In 1909, a woman living in Toledo, Ohio, received an encrypted postcard. Can a reader decipher it?

For some reason I don’t know, the US state of Ohio seems to be a good source for interesting cryptograms. In addition to the train station robbery cryptogram from Lima, OH, several other encrypted messages created in the “Buckeye state” have been covered on this blog: a postcard from Clinton, OH, a postcard from Gageville, OH, a postcard from Toledo, OH, an encrypted gravestone located in Ohio, a hidden message in an Ohio needlework, and a message from an Ohio prison.

My friend Tobias Schrödel

… (readers of this blog know him as comedy hacker, encrypted postcard collector, and crypto book expert) has now provided me two more encrypted postcards from Ohio. This post is about the first one, the second one will be covered on Wednesday.

 

A postcard sent to Toledo

The first postcard Tobias provided me was sent to Toledo, a city in the northwest of Ohio.

A (hand-written?) note on the picture side explains that the motive of this card is Maumee (a suburb of Toledo) seen from Fort Meigs (a fort near Maumee). Both sides of the card bear a stamp, but I can’t read much, except the year 1909.

The receiver is a woman named Nellie Huntsman (?) living in Adams Street, which is one of the major streets in the city center of Toledo. This woman is not identical with the recipient of another Toledo postcard I blogged about in 2016. The sender of the card probably was Nellie’s lover (most encrypted postcards were written by young men to their lover).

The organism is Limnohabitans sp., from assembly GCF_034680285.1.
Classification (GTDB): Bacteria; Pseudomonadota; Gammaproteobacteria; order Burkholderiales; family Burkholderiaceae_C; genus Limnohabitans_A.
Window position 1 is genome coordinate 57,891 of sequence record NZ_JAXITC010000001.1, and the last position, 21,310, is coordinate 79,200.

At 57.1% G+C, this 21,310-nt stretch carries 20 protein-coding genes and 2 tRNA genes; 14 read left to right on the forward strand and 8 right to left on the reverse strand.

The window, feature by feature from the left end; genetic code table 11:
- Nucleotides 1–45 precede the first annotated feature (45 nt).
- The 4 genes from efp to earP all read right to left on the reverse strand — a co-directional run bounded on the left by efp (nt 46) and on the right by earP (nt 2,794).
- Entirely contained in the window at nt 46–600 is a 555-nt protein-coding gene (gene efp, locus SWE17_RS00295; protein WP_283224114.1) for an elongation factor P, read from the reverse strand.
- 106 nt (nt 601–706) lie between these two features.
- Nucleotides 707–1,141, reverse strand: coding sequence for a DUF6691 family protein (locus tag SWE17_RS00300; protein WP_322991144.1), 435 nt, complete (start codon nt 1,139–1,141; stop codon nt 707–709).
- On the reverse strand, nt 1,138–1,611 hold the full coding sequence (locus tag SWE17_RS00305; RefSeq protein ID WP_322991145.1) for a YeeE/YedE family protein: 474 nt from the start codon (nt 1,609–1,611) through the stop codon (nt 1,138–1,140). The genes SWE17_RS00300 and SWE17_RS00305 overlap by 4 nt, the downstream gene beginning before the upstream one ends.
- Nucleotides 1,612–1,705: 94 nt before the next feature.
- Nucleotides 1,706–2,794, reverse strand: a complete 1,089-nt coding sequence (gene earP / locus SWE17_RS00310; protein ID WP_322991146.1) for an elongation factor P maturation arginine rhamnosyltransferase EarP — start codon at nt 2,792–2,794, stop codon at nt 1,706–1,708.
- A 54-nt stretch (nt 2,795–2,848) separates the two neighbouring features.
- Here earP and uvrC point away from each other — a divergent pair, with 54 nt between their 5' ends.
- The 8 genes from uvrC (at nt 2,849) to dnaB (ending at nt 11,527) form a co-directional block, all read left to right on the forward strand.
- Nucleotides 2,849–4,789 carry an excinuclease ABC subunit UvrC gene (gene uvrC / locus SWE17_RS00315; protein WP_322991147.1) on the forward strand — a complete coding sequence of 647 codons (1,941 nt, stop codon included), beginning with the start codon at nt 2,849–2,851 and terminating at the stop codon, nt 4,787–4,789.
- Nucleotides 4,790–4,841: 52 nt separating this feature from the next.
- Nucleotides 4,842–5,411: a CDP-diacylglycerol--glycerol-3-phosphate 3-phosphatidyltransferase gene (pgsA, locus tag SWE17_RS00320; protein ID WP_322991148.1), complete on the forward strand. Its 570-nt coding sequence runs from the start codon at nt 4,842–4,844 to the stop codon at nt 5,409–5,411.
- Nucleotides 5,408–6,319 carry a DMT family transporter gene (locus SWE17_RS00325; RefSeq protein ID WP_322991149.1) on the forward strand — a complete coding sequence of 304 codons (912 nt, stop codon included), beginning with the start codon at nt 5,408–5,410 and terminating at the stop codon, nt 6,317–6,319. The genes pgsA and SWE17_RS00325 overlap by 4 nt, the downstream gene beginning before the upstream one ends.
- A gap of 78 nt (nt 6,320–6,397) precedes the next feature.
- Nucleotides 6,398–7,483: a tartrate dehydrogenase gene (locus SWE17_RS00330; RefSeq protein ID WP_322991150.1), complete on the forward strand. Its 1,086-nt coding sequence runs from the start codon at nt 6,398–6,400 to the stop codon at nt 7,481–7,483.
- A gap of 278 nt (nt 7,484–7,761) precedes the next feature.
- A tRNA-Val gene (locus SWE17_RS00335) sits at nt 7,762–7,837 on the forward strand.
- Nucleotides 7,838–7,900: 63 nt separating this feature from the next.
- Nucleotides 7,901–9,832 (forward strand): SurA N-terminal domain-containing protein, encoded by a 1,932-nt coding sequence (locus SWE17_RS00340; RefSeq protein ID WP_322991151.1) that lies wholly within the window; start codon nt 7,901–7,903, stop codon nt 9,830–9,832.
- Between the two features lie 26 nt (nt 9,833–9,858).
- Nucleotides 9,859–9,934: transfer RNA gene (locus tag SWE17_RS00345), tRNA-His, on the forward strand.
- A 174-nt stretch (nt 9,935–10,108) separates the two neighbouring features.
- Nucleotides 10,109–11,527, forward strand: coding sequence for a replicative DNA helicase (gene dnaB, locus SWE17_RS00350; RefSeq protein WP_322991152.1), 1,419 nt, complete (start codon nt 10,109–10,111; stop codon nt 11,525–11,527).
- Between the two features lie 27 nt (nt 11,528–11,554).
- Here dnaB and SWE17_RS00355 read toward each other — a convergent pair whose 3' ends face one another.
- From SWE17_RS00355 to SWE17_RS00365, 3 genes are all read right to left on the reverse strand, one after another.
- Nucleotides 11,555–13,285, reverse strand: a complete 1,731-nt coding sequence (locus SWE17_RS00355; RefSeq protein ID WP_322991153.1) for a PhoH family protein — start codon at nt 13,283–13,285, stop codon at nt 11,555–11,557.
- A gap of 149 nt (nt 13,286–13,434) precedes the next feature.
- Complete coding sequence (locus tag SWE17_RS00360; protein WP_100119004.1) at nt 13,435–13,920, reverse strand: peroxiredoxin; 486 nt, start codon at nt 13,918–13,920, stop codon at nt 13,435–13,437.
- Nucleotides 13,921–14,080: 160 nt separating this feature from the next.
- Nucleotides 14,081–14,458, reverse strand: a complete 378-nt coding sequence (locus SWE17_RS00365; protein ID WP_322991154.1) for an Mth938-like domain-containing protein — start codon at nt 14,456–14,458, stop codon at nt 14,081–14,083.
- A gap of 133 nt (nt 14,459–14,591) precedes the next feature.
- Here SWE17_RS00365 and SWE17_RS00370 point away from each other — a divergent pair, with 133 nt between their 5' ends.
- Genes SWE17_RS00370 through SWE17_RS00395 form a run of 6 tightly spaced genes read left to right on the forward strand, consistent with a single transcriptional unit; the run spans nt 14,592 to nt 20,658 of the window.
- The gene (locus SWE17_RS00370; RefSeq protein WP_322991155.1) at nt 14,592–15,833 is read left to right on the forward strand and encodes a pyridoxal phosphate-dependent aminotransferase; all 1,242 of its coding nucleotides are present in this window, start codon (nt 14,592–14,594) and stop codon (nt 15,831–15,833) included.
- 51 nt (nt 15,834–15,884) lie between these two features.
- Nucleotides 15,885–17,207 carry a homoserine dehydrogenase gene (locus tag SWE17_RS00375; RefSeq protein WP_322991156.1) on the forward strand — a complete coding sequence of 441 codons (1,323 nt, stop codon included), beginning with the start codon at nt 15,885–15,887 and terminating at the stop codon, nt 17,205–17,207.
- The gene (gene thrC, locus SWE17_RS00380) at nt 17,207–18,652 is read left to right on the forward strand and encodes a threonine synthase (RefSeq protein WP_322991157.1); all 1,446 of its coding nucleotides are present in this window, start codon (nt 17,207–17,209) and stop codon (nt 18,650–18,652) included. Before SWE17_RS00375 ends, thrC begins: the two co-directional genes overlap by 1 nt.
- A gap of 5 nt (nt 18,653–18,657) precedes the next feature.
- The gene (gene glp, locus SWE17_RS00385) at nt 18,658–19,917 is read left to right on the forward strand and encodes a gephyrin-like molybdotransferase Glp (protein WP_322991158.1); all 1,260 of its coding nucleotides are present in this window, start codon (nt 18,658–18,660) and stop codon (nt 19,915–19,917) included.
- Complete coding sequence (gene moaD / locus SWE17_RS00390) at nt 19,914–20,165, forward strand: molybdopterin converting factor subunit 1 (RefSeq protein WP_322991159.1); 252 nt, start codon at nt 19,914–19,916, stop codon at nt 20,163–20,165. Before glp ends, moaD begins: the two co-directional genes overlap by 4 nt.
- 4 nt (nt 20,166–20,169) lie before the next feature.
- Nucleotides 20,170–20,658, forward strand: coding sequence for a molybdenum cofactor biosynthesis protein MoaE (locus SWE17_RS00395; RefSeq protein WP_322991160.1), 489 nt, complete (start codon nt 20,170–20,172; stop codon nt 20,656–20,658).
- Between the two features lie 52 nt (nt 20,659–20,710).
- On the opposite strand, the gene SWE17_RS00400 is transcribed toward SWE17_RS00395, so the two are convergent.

The cryptogram

The cipher used is apparently a variant of the Pigpen cipher. The colons probably stand for the whitespace character. If this assumption is correct, the first word has only one letter, which means that it stands for “a” or “I” (provided that the message is written in English).

Can a reader break this message?


Further reading: An encrypted postcard from the Isle of Wight

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Kommentare (6)

  1. #1 Tony
    11. März 2019

    Klaus I think its time you solved one –
    look for the pattern word LeTTeR

  2. #2 Thomas
    11. März 2019

    2nd word in line 5?

  3. #3 Thomas
    11. März 2019

    Unfortunately, familysearch yields no “C.C.” husband of Nellie Huntsman.

  4. #4 HF(de)
    12. März 2019

    last word in line two?

  5. #5 Peter Lichtenberger
    zwischen den Tasten G und H
    12. März 2019

    Lösung/Solution:
    I RECEIVED YOUR MOST WELCOME LETTER YESTERDAY. HAVE NOT HAD TIME TO WRITE A LOVE LETTER BUT WILL SEE YOU THIS P.M. SURE. MY ONLY LOVE C.C.

  6. #6 Michael O'Donoghue
    Toronto
    13. März 2019

    Slight correction on the solution. I believe “love” should be “long” as shown in lower case below:

    I RECEIVED YOUR
    MOST WELCOME LETTER
    YESTERDAY. HAVE NOT
    HAD TIME TO WRITE
    A long LETTER BUT
    WILL SEE YOU THIS
    P.M. SURE. MY ONLY LOVE C.C.

    Recovering the key with “?” representing unused letters

    A C E +++ B D ? +++++ S +++++++ T
    G I ? ++++ H ? L +++ U ++ W +++ V ++ ?
    M O ? +++ N P R +++++ Y +++++++ ?

    There is a distinct pattern here. If you follow A-B-C-D … etc you can see how the key was created alternating left and right, first on the grids and then on the pens. Following this pattern we recover the original key where lowercase = derived:

    A C E +++ B D f ++++ S +++++++ T
    G I k ++++ H j L +++ U ++ W ++ V ++ x
    M O q +++ N P R +++ Y +++++++ z

    Apologies for the formatting. I used “+” to space things.